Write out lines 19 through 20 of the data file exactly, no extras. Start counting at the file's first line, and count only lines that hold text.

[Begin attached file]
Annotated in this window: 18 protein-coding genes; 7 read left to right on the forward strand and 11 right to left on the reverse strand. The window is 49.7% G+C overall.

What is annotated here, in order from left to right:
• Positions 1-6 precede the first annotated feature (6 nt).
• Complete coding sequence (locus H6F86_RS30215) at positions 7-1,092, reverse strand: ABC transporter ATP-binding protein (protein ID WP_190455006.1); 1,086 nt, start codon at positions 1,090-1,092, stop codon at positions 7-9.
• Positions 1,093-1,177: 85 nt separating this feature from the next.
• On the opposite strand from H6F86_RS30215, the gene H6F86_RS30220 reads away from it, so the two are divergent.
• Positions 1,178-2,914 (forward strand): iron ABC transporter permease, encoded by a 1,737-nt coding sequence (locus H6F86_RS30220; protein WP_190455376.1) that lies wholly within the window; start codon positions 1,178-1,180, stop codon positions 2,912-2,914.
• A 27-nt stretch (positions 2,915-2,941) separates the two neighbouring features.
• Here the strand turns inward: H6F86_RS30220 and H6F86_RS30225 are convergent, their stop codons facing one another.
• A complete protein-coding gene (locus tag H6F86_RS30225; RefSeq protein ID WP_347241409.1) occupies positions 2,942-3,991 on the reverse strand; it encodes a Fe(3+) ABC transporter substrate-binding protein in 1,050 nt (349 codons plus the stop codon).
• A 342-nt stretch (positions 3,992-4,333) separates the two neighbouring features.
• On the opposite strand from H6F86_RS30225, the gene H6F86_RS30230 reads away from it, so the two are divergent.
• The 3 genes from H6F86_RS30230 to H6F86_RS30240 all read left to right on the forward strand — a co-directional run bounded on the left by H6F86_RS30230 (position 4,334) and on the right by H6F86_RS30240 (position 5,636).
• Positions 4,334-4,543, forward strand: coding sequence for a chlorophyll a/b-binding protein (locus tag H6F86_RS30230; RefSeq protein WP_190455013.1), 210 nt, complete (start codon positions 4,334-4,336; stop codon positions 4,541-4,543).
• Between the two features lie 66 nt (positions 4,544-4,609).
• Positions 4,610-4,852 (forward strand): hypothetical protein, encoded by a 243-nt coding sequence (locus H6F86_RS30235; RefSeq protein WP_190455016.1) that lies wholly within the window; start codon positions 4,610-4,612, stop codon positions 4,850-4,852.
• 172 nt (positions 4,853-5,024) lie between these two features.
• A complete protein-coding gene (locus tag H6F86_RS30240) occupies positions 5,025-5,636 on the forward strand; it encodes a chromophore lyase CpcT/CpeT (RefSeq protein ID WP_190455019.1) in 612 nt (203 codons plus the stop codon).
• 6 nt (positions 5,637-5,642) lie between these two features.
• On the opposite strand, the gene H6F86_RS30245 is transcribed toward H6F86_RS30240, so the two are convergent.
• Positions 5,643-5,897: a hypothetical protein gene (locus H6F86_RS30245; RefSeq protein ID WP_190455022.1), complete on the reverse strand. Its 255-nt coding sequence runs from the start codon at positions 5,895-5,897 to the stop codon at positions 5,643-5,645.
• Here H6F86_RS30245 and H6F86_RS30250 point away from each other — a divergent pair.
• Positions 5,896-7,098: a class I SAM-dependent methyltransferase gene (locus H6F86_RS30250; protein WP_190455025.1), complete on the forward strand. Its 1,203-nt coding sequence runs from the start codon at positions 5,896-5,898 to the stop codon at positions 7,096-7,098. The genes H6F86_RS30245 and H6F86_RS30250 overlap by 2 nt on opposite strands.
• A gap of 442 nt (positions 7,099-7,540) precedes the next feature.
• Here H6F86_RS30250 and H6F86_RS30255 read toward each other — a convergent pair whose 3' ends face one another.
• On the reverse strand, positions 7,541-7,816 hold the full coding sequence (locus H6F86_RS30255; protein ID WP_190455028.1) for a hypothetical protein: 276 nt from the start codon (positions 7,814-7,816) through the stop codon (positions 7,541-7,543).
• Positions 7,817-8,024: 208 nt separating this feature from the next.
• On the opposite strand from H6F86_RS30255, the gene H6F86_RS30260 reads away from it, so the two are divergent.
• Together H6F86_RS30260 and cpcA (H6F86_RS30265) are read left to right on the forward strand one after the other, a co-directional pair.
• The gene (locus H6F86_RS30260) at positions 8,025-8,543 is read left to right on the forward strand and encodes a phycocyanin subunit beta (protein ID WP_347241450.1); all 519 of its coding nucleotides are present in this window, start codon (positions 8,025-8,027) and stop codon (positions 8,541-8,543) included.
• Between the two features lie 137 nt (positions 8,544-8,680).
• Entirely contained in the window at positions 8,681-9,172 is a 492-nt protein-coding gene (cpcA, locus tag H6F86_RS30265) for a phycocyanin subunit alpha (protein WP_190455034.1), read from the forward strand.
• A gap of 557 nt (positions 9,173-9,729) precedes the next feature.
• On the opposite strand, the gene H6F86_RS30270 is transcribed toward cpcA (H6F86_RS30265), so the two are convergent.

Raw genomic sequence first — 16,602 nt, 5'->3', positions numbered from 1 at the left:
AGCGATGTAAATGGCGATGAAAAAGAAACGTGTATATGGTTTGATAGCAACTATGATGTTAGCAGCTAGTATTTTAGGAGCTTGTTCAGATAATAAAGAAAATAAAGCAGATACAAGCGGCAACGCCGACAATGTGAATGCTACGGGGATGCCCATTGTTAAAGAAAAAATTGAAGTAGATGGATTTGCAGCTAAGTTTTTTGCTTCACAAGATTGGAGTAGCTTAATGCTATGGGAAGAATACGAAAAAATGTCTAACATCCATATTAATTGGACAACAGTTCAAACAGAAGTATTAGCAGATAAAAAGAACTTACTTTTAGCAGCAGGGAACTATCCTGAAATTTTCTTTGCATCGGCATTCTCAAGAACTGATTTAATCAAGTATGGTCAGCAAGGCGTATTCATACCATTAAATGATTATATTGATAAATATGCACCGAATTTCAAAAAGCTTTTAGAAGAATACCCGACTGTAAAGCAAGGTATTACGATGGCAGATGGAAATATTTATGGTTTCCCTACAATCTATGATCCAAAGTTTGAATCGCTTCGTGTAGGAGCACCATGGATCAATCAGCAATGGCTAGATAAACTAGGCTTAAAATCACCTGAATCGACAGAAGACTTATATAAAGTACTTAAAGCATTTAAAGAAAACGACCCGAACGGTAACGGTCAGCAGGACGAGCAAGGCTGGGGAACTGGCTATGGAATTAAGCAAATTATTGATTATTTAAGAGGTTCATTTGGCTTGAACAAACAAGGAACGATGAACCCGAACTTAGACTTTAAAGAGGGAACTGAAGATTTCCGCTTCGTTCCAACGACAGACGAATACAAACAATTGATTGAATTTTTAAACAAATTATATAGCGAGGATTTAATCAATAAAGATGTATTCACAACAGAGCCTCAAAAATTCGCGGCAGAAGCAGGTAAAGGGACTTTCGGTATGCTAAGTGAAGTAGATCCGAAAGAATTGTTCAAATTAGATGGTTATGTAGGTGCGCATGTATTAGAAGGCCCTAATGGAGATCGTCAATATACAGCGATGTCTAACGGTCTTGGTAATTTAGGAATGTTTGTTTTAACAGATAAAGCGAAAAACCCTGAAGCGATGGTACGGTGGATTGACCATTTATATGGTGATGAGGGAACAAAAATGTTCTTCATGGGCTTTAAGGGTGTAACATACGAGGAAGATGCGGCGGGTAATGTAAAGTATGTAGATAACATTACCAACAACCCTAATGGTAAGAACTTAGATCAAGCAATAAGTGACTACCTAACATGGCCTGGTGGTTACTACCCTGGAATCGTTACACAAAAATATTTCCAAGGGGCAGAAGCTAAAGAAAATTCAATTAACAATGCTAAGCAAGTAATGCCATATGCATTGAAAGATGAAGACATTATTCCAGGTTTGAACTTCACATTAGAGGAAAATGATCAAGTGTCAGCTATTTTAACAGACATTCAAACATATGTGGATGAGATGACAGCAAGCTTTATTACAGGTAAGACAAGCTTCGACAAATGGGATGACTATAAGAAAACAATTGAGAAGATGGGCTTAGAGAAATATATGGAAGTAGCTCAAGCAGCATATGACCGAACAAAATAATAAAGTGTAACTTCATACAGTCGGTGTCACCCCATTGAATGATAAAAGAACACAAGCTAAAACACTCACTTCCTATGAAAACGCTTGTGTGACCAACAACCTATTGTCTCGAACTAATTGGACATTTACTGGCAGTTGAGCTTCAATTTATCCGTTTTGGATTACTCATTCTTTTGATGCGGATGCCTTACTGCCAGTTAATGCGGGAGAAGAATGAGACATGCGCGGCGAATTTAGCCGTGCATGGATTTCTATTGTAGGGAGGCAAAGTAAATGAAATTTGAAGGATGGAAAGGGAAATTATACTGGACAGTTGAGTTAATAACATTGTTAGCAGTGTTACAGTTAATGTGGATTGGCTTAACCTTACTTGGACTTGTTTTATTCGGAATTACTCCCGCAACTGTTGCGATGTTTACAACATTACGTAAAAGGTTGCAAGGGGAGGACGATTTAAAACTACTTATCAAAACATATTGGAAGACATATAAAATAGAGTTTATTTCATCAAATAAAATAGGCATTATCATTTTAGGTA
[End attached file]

• 6 nt (positions 5,637-5,642) lie between these two features.
• On the opposite strand, the gene H6F86_RS30245 is transcribed toward H6F86_RS30240, so the two are convergent.